Dining al fresco: Sugar Land allows for new outdoor seating option at restaurants

outdoor dining table, umbrella and mason jar
Sugar Land restaurants are now permitted to use parking spaces for outdoor dining space. (Community Impact Newspaper staff)

Sugar Land restaurants are now permitted to use parking spaces for outdoor dining space. (Community Impact Newspaper staff)

Restaurants in Sugar Land can now get more creative with their outdoor dining space.

Sugar Land City Council voted unanimously Aug. 4 to allow for the temporary use of parking spaces for outdoor dining tables until indoor dining occupancy restrictions are lifted or the state of disaster due to the coronavirus pandemic is terminated. Restaurant owners must submit a site layout to the city for approval first to ensure the plan meets location and safety conditions.

Other cities in Texas with similar plans or proposals include Houston, Denton and Frisco, said Lisa Kochich-Meyer, Sugar Land’s director of planning and development services.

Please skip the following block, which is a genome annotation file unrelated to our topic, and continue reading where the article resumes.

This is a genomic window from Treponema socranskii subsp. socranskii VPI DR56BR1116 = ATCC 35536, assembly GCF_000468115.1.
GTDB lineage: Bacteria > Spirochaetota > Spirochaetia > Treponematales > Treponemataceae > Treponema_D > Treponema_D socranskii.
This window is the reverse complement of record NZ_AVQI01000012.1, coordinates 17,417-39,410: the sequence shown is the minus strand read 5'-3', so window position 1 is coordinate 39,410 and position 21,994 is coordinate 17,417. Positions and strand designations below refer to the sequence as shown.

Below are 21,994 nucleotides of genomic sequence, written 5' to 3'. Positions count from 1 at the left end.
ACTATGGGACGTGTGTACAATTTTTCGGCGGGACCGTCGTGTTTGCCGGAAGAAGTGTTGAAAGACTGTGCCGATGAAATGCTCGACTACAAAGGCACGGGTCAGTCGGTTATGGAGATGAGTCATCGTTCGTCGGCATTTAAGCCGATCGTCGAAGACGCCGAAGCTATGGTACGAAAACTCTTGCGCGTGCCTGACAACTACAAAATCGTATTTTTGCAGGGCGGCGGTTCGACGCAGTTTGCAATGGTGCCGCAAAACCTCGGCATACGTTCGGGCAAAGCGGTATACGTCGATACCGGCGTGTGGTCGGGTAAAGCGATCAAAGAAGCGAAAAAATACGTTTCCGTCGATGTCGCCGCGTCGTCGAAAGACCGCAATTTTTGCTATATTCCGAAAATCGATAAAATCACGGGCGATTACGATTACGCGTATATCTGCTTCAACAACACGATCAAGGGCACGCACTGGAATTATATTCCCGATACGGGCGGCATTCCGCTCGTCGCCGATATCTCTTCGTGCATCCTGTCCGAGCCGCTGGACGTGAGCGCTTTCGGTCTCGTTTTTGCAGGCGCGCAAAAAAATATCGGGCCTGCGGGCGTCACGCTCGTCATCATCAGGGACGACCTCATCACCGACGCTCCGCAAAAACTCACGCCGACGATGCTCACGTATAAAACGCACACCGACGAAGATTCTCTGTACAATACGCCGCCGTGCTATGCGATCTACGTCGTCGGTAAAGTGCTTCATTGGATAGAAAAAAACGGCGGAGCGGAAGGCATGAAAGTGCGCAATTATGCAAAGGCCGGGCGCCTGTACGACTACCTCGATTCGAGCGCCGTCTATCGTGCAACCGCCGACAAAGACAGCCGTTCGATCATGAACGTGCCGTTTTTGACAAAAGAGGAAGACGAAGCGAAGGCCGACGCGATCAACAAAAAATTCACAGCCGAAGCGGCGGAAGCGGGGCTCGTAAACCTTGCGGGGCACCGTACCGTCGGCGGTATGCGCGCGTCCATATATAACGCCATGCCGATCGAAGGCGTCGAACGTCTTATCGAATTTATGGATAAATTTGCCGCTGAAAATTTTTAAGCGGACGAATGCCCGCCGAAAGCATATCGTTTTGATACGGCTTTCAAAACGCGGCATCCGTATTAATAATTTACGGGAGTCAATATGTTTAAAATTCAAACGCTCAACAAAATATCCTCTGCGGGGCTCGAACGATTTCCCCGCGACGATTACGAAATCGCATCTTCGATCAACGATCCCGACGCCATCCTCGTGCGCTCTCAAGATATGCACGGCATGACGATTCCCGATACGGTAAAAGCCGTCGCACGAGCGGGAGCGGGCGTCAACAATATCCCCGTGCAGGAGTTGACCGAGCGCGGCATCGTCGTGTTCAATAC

Restaurants in Texas may only operate at 50% capacity indoors, but outdoor seating is not affected by that order.

“This is really needed,” Council Member Naushad Kermally said. “The order may say 50% [capacity] but there’s 15[%] or 20% of the occupancy being utilized [at certain establishments]. We’ve gotta keep these folks in business.”


The city’s ordinance change allows for the expanded dining areas as long as the parking is located in space adjacent to the restaurant, not within a designated handicap-accessible parking space or fire lane, and does not impede building exits or traffic flow. Permission from both the property owner and restaurant owner is also required.
By Marie Leonard
Marie came to Community Impact Newspaper in June 2011 after starting her career at a daily newspaper in East Texas. She worked as a reporter and editor for the Cy-Fair edition for nearly 5 years covering Harris County, Cy-Fair ISD, and local development and transportation news. She then moved to The Woodlands edition and covered local politics and development news in the master-planned community before being promoted to managing editor for the South Houston editions in July 2017.


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